- Press up in the same fashion and repeat 8 to 12 reps.
Free Weight Chest Fly
Doing a chest fly with free weights is another effective exercise for perkier breasts. Bonus: It targets both the chest and the shoulders, per the ACE.
- Sitting on the end of a bench with two dumbbells, lay back carefully and lift the weights up until your arms are straight and the weights are above your nipple line. Do not lock or hyperextend your elbows.
- Rotate your wrists so the palm side of your hands are facing one another.
- With your elbows softly bent, draw both of your arms out wide as you lower the weights down along your sides. Do not go beyond the height of your chest or the bench.
- Squeeze the arms back up to their original position, with elbows still softly bent, as though you are hugging a big exercise ball.
- Repeat 8 to 12 reps.
Push-ups are an effective chest exercise that allows you to multitask, working your abdominals and arms, too, per Harvard Health Publishing.
- Starting in a proper plank position, position your hands slightly wider than shoulder-width apart on the floor. Modify by dropping to your knees while maintaining a straight spine.
- Bend your elbows out wide as you lower your entire body toward the floor. Make sure your body stays aligned in plank without sagging or lifting your hips.
- Drop down as far as you can without touching the ground and then press your body weight back up into your wide arm plank position. Don't get frustrated if you can only bend your arms slightly before pressing back up. Your range will improve as you build your chest strength.
- Repeat 8 to 12 reps.
3. If in Doubt, Stick With Daily Exercise
If you're not exactly ready to dive into the world of weightlifting, start off with daily exercise that helps improve your overall calorie burn, which will contribute to weight loss and skin firmness (i.e., breast skin firmness).
Jogging, brisk walking, dance classes, hiking and cycling are all moderate-intensity activities that you can try for at least 150 minutes per week for optimal health, per the Physical Activity Guidelines for Americans. Regular resistance training also helps improve your metabolism and create tight, firm skin.
Make sure you're wearing a supportive sports bra when you work out. You may need to purchase a variety of sizes as your breast size changes throughout your weight-loss journey.
4. Take a Look at Your Diet
Whether you've recently lost weight or are continuing to lose weight, a strategy that helps you shed pounds and firm up requires patience. That's why you should strive for a diet that's easy to maintain and offers balanced nutrition.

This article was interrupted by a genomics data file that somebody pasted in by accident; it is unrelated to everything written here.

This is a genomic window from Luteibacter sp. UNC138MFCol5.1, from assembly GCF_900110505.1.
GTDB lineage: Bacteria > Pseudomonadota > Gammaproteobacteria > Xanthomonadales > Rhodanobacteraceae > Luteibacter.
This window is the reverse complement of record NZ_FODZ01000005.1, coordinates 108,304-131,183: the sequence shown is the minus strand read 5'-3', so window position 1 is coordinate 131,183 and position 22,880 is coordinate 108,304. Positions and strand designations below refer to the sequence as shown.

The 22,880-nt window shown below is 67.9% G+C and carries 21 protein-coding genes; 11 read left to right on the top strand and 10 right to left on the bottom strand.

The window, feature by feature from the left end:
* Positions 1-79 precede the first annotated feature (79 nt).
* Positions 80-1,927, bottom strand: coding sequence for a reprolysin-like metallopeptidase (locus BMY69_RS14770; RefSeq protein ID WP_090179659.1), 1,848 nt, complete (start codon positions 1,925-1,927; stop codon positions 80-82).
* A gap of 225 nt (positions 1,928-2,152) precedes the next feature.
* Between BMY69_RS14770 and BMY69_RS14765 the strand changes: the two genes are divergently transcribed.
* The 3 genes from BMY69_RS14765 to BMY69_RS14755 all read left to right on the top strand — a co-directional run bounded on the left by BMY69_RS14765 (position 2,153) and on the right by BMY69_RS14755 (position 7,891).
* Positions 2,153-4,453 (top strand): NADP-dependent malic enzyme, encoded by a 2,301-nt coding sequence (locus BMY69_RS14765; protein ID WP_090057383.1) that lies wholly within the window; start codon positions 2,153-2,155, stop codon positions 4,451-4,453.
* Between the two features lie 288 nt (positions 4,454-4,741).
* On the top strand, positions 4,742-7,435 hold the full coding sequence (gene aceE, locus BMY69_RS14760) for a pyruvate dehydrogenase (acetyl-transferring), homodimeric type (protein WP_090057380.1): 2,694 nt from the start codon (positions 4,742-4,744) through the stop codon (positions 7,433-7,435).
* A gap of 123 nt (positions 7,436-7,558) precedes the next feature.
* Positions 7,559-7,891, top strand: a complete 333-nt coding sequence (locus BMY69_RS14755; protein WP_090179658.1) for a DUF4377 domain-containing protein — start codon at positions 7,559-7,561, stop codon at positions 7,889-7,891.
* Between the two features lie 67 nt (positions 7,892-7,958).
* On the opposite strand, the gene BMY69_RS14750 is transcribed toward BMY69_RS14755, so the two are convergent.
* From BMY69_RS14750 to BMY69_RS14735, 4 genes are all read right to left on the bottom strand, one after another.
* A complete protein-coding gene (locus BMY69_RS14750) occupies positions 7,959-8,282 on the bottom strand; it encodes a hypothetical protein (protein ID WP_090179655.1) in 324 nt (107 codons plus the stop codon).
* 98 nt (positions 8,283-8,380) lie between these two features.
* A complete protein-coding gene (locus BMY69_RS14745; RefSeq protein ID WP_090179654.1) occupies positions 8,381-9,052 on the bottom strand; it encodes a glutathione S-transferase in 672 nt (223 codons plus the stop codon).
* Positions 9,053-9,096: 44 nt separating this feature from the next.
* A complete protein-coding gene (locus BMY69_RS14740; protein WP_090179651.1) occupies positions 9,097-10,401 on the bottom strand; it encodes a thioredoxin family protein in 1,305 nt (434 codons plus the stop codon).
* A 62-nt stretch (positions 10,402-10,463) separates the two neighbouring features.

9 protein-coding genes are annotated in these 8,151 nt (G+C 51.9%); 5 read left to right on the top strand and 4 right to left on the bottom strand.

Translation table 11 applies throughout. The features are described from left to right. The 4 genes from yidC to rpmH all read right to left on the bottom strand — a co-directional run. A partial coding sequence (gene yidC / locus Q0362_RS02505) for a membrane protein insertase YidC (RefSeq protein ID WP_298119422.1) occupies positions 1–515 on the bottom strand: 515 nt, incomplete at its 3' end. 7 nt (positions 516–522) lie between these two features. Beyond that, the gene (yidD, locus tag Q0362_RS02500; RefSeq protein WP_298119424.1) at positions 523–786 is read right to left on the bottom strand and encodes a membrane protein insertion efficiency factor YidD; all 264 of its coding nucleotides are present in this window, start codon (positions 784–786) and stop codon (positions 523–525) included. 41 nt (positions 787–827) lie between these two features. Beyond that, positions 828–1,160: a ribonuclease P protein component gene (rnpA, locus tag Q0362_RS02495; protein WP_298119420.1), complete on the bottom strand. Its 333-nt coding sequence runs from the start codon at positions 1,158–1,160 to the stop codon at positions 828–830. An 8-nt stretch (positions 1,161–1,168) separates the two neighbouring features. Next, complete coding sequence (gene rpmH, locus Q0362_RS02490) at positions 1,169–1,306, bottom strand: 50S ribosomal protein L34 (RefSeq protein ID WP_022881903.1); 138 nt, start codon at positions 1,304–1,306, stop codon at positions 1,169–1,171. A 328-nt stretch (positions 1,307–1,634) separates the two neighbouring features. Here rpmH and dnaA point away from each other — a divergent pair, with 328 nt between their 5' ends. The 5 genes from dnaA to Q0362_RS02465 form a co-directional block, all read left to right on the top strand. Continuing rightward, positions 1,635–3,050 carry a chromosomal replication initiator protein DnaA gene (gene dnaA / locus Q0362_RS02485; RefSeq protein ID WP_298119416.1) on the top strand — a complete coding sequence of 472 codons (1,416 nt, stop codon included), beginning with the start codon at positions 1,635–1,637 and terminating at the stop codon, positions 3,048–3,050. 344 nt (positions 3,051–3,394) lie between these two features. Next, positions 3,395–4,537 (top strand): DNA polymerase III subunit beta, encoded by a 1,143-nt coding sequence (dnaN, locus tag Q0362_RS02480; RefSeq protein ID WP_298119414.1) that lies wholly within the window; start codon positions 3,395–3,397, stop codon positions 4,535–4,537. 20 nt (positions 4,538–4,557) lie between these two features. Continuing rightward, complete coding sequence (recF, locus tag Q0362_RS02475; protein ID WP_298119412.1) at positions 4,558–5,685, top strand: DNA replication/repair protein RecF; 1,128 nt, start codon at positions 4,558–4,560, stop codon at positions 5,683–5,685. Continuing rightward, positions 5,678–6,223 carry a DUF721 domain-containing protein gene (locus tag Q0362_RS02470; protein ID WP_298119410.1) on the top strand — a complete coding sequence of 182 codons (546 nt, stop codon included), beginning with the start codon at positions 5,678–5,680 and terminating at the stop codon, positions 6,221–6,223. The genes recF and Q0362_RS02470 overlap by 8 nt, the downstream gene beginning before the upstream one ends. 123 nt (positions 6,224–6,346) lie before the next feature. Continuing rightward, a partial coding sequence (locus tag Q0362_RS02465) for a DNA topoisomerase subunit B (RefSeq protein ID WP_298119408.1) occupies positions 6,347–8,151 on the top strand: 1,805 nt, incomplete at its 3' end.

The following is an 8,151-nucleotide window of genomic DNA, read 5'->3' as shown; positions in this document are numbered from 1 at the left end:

Aim to eat a diet rich in lean protein, whole grains, vegetables and fruits at most meals. The amount of calories you need per day will depend on many things, including your body size, metabolism and other dietary needs.
Talk with your doctor or a dietitian about your caloric and dietary needs to create the best plan for you.
Previous research has shown that creating a 3,500-calorie deficit will help you lose 1 to 2 pounds per week. However, this number will range greatly depending on your body type, genetics, metabolism and other dietary needs, per the Mayo Clinic.
5. Avoid Yo-Yo and Crash Dieting
As we mentioned, losing weight too quickly may slow your metabolism and overly stress the collagen and elastin in your breasts.
While it may feel tempting to try a crash diet and lose weight quickly, it is not healthy or sustainable, and could lead to saggy breasts. Avoiding them in the first place, and nourishing your body with plenty of nutrients instead, is most important.
6. Talk to Your Doctor About Other Options
If you've tried most of the above tips and still have saggy breasts after you've lost weight, talk to your doctor. They may suggest other natural remedies, cosmetic procedures, skin-care products or, if you qualify, breast-lift surgery.
The Bottom Line
Having saggy breasts after weight loss is often inevitable, especially as you age. But remember that it's totally normal.
Pregnancy, puberty, vigorous exercise and even genetics can play a role in sagging breasts, and breasts change throughout your life.
While you can strengthen the pectoral muscles to improve the appearance of breasts, you can't change sagging breast tissue itself. Likewise, creams that promise to tighten skin can help skin feel smoother, but they won't actually restore the collagen and elastin in your skin.
If you're unhappy with your sagging breasts after weight loss, discuss options for medical treatment with your doctor.
- Women’s Office on Health: “How to be Active for Health”
- American Council on Exercise: “The Three Most Effective Chest Exercises”
- Memorial Sloan Kettering Cancer Center: "Anatomy of the Breast"
- Plastic and Reconstructive Surgery: "Anatomy of the Superficial Fascia System of the Breast: A Comprehensive Theory of Breast Fascial Anatomy"
- Mayo Clinic: "Dense breast tissue: What it means to have dense breasts"
- NLM: "Anatomy, Shoulder and Upper Limb, Pectoral Muscles"
- Yale University: "Study: New fat cells are created quickly, but dieting can’t eliminate them"
- Cleveland Clinic: "Is It Bad to Lose Weight Too Quickly?"
- Cleveland Clinic: "Elastin"
- Women's Health Research Institute: "Wrinkles, Aging, and Skin Protection"
- CDC: "How much physical activity do adults need?"
- Mayo Clinic: "Counting calories: Get back to weight-loss basics"
- Centers for Disease Control and Prevention: "Losing Weight"
- Physical Activity Guidelines for Americans, 2nd Edition